Contemplating the heaps of dead and dying in the liberated concentration camps, the British MP Mavis Tate thought that German rule in Europe represented the negation of civilisation. She noted that it exposed ‘the deep streak of evil and sadism in the German race, such as one ought not to expect to find in a people who for generations have paid lip-service to Western culture and civilisation’. When the surviving German war criminals were put on trial at Nuremberg, the American prosecutor Robert Jackson told the judges that ‘the real complaining party at your bar is civilisation.’
In 1945, the victorious Allies faced many of the same problems they thought they had faced in 1918. But the destructive effects of ‘barbarism’ were now greater and more obvious. For one thing, the scale of the material damage inflicted on Europe was unprecedented. Entire cities were razed. Tens of millions of people were starving, destitute and homeless. And the Nazis had departed radically from the widely understood standards of decency and humanity that were central to the concept of civilisation.
Initially, there was a marked reluctance on the part of the Allies to embark on a programme of ‘re-civilising’ the Germans. Betts doesn’t mention the Morgenthau Plan to deindustrialise Germany, which, though it was never formally adopted, exerted a powerful influence on American policy in the immediate aftermath of the war, but he does make clear that it wasn’t until 1946 that food and funds and other kinds of aid began to flow into Germany. The Marshall Plan, which poured millions of dollars into Western Europe on the condition that recipient countries accepted the principle and practice of liberal democracy, was intended, in the words of the director of the CIA, Allen Dulles, to fulfil ‘the task of saving Europe for Western civilisation’. The reconstruction effort was driven by a growing fear that, without it, the Germans would become susceptible to Communist or neo-Nazi propaganda. The doctrine of collective guilt underpinned a policy of ‘non-fraternisation’ with individual Germans until it was suggested that the Red Army, more lenient in this respect, might be winning over more Germans than the British and Americans might like. The Cold War had begun.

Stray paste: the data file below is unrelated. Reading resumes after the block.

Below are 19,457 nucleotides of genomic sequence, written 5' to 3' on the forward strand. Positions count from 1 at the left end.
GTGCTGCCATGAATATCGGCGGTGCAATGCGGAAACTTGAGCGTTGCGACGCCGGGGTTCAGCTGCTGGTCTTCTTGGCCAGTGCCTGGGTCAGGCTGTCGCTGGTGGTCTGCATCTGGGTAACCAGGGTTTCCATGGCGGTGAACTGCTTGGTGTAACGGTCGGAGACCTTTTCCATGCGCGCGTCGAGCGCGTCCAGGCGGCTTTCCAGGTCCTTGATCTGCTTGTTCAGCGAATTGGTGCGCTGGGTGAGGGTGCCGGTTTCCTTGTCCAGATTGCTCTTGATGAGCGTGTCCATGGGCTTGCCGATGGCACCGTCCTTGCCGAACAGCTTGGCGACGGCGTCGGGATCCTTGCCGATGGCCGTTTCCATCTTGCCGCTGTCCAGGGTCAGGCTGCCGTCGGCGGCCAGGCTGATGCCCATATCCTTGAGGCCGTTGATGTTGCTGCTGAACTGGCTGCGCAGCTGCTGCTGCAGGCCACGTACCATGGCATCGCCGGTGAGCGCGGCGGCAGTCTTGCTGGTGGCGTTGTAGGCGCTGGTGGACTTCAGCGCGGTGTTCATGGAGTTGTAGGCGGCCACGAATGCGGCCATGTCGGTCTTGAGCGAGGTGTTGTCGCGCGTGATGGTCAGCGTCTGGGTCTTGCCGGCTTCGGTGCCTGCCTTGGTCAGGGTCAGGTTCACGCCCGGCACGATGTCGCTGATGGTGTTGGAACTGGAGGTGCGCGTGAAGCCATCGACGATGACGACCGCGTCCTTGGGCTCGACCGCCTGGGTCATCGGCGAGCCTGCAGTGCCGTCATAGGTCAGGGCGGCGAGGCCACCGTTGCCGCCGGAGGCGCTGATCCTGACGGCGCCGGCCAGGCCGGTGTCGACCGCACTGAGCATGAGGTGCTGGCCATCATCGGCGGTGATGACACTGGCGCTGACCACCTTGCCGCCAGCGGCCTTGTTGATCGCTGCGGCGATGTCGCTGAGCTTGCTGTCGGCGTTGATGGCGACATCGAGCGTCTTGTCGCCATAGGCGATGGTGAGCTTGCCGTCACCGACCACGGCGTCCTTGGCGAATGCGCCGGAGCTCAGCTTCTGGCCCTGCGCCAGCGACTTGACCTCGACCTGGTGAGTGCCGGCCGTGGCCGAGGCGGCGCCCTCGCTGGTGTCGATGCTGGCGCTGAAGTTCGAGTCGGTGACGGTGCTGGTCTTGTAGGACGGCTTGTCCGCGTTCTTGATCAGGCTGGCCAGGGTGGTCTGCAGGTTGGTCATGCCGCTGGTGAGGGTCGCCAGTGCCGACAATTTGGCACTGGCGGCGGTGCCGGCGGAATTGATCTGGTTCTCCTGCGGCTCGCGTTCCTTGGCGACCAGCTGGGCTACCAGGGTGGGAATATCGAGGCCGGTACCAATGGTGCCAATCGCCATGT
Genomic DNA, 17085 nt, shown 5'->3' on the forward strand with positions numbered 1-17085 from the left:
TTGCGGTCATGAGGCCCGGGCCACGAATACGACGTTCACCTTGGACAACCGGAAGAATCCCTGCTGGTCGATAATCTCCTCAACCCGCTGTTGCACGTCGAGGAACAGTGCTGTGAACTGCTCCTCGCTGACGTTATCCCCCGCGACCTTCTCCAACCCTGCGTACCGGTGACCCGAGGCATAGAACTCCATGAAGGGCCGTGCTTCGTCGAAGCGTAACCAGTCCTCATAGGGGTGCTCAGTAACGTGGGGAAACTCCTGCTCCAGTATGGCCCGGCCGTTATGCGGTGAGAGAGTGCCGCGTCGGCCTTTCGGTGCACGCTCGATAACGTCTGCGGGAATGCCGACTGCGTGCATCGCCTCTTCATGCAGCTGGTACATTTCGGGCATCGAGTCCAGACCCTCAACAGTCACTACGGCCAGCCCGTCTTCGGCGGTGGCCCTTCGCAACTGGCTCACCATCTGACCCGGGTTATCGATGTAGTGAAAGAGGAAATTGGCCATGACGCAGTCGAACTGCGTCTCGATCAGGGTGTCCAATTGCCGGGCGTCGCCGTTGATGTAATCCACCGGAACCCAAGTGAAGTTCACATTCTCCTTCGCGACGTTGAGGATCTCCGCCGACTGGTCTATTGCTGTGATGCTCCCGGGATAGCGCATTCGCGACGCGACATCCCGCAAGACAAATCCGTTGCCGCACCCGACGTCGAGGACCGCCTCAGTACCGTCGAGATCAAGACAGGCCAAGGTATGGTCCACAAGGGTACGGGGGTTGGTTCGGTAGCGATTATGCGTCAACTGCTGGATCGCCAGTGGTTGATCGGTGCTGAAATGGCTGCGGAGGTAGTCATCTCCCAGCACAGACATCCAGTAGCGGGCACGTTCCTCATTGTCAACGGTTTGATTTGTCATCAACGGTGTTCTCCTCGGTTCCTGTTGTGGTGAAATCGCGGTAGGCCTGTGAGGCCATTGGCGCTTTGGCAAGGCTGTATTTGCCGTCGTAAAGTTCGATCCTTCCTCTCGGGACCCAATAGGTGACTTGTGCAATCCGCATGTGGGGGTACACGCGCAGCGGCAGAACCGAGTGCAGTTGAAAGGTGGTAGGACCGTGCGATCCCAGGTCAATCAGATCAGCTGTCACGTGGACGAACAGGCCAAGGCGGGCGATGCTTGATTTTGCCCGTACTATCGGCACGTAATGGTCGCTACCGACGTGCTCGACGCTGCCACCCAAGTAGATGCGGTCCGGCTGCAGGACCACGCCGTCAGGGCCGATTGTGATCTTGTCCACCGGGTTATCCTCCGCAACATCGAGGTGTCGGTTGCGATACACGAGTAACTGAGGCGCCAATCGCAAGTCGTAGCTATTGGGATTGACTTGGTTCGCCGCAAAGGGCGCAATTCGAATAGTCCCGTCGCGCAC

The re-civilising of Germany was made easier by the concession that Germany had been civilised before 1933, possessing legal norms that the defendants at Nuremberg knew they were violating. Amounting to a distinction between the Nazis and the Germans – a distinction which wartime propaganda and early postwar reactions to Nazi atrocities had threatened to obliterate – this helped the occupying powers in their efforts to ‘re-educate’ ordinary Germans. While the British adhered to the well-established concept of the ‘two Germanies’, and tried to bring out the civilised tradition of Beethoven and Goethe while suppressing the uncivilised tradition of Bismarck and the kaiser, the French sought to convert the Germans by introducing them to the universal values of French culture. Germans themselves paid little attention, at least to begin with, as they tried to stay alive among the ruins.
American policy was driven by the belief that the Germans needed reconnecting with contemporary Western civilisation. This could prove tricky, however. When the CIA sponsored a travelling exhibition called Advancing American Art, showcasing work by Abstract Expressionists such as Adolph Gottlieb and designed to show that American culture was a world away from the pseudo-classicism of Nazi art and the crude propaganda of Soviet socialist realism, the House Un-American Activities Committee condemned it and funding was withdrawn. The CIA continued to promote exhibitions in Germany by Abstract Expressionists, but covertly. Backing these initiatives was another CIA-sponsored institution, the Congress for Cultural Freedom, which supported magazines such as Der Monat and, in Britain, Encounter, to cultivate American values. For a long time, the identity of these magazines’ backers remained hidden from most of their contributors. Regardless of the controversy aroused when it was eventually exposed, the CCF illustrated a key aspect of the mainstream US concept of civilisation in the 1950s: its identification with liberalism.
Betts emphasises, perhaps overemphasises, the contribution of photojournalism to these efforts, though this enables him to include illustrations that give a good flavour of the period. Policies – such as the shift in 1946-47 from starving the Germans to feeding them – were made in the end by politicians, not journalists. The Cold War was remoulding Western civilisation into ‘Judeo-Christian civilisation’, a concept endorsed by Eisenhower in 1952, shortly before he entered the White House. Catholic-Protestant reconciliation underpinned the Christian Democratic idea that, as the Italian politician Alcide de Gasperi put it, ‘Christianity lies at the origin of this European civilisation.’ Faced by the threat of atheist communism from the east, politicians relegated the classical heritage to a subordinate role. What’s more, downplaying democracy and human rights in favour of Christianity allowed the Catholic dictatorships of Franco and Salazar to be welcomed into the club.